After suffering ‘a bruise on his backside’ on Friday, Dmitry Kulikov misses practice

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Even though it’s just the preseason, the Sabres had a night to forget on Friday.

Not only did they get clobbered 8-1 by the Toronto Maple Leafs, but they also lost Dmitry Kulikov to injury.

Kulikov left the game in considerable pain after being hit by Colin Greening in the third period. As the Sabres defenseman went into the boards, the door to the Leafs bench opened.

Here’s how it looked:

After the game, head coach Dan Bylsma downplayed the injury.

“He’s got a bruise on his backside, but at this point in time it’s not more than a bruise,” Bylsma said, per the Buffalo News.

According to beat reporter John Vogl, Kulikov wasn’t on the ice for his team’s practice this morning.

It’s still unclear how long he’ll be out exactly. It’s good to know that the Sabres don’t appear to be overly worried about this injury though.

It’s an important year for 25-year-old. He’s entering his first year with the Sabres, but he’ll be an unrestricted free agent at the end of the season.

Patrick Kane, Erik Karlsson, P.K. Subban to make preseason debuts on Saturday

CHICAGO, IL - JUNE 15:  Patrick Kane #88 of the Chicago Blackhawks celebrates after scoring a goal in the third period against the Tampa Bay Lightning during Game Six of the 2015 NHL Stanley Cup Final at the United Center  on June 15, 2015 in Chicago, Illinois.  (Photo by Jonathan Daniel/Getty Images)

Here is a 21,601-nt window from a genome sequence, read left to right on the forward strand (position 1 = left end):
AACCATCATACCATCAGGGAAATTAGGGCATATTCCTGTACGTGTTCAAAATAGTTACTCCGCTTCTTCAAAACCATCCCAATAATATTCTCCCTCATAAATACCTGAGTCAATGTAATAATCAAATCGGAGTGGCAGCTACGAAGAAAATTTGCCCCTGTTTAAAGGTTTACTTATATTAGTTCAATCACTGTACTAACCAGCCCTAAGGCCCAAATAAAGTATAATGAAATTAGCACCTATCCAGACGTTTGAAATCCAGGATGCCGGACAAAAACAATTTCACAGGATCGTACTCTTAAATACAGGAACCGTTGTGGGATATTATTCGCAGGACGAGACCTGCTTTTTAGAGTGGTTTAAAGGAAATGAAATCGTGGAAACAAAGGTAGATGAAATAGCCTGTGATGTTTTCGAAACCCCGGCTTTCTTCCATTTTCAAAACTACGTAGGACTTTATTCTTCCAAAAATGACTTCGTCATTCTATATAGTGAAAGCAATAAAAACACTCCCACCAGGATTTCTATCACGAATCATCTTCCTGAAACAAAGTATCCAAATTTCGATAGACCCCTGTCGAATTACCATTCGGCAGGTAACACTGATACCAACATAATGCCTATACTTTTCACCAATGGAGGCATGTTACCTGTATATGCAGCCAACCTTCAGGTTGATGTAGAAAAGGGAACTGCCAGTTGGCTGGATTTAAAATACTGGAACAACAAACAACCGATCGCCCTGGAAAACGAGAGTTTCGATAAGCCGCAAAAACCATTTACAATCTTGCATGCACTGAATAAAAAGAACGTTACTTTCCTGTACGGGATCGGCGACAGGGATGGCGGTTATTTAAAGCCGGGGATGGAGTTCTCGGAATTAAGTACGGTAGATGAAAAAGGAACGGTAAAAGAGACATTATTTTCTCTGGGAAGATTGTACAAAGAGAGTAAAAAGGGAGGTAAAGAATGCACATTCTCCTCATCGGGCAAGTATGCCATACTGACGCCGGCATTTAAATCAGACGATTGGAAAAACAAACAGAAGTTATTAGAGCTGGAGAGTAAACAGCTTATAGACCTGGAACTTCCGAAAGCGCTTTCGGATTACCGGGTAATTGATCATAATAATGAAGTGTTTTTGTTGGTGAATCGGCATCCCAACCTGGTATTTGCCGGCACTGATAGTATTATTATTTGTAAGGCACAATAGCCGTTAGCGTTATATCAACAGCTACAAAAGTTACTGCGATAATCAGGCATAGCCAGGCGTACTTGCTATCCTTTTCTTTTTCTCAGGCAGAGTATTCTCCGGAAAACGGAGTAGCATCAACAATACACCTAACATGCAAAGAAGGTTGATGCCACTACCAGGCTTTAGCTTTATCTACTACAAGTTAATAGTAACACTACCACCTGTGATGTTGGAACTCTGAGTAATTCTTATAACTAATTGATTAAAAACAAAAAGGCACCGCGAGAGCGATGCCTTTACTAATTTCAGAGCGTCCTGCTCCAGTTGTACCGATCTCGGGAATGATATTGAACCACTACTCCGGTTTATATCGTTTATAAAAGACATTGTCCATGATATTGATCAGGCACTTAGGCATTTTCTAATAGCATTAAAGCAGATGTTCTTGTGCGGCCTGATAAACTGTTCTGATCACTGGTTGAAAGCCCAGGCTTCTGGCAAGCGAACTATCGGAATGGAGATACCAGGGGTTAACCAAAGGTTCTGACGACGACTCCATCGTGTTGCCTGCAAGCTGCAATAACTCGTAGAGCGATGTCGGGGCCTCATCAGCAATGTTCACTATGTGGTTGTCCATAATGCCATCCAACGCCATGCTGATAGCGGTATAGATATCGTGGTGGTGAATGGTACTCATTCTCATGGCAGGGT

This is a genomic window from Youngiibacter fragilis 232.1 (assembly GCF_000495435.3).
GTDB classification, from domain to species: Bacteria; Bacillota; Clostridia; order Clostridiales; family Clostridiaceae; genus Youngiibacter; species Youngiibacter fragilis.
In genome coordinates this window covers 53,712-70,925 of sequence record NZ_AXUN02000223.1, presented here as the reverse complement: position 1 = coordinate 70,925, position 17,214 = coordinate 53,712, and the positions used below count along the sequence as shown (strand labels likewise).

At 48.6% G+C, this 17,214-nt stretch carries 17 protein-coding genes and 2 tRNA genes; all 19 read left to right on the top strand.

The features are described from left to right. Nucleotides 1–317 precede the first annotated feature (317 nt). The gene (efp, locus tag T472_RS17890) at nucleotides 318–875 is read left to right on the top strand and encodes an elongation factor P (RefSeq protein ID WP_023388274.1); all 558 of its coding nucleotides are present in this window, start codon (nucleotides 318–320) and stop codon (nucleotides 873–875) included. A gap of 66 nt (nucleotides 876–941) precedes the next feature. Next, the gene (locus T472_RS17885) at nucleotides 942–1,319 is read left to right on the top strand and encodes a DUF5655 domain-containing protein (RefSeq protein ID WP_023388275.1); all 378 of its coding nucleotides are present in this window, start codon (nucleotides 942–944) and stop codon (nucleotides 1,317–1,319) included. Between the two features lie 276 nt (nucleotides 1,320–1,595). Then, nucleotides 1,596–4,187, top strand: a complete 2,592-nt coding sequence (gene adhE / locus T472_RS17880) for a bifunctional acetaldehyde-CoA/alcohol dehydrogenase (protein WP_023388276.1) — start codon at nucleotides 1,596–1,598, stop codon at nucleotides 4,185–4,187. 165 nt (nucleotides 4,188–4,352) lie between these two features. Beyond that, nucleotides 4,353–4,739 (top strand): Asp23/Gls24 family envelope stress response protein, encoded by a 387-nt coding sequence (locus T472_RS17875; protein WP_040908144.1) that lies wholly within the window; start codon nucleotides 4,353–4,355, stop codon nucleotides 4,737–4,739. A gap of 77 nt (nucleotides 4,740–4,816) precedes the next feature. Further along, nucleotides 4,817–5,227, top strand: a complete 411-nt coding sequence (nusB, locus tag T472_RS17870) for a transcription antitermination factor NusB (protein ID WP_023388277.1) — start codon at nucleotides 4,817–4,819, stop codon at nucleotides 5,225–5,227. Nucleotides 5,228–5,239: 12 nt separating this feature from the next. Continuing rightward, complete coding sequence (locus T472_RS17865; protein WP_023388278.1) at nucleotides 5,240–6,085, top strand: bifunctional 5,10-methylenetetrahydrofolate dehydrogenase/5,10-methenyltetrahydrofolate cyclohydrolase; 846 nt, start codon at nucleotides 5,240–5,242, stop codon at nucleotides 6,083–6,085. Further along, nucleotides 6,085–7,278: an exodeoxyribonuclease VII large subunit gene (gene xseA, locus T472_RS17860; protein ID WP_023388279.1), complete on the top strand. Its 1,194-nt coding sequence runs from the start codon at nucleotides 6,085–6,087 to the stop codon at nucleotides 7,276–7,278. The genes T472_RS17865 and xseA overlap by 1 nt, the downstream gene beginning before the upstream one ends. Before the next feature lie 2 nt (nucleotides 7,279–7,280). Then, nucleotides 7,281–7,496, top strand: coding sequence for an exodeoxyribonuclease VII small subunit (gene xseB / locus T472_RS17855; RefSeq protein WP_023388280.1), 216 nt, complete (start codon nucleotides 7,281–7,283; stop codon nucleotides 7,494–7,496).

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The deeper we get into the preseason, the more we’ll see star players being integrated into their team’s lineups.

On Saturday, three big names will make their 2016-17 debuts with their respective teams.

After a stint at the World Cup with Team USA, Patrick Kane will be in Chicago’s lineup for their game against the St. Louis Blues.

Kane and the Americans had a disappointing tournament, as he failed to score a goal and the team failed to win a round-robin game.

Erik Karlsson, who was at the World Cup with Team Sweden, will also play his first exhibition of the season, as the Senators take on the Canadiens this afternoon.

Sens head coach Guy Boucher wasn’t planning on playing his captain this early, but Karlsson changed his mind.

“I was thinking of maybe giving him a break and then taking him on the trip (to Winnipeg and Saskatoon) next week,” Boucher told the Ottawa Citizen. “He had two hard practices. I was impressed by his leadership. He wanted to be playing in front of our fans.”

Finally, P.K. Subban will make his Preds debut against the Lightning.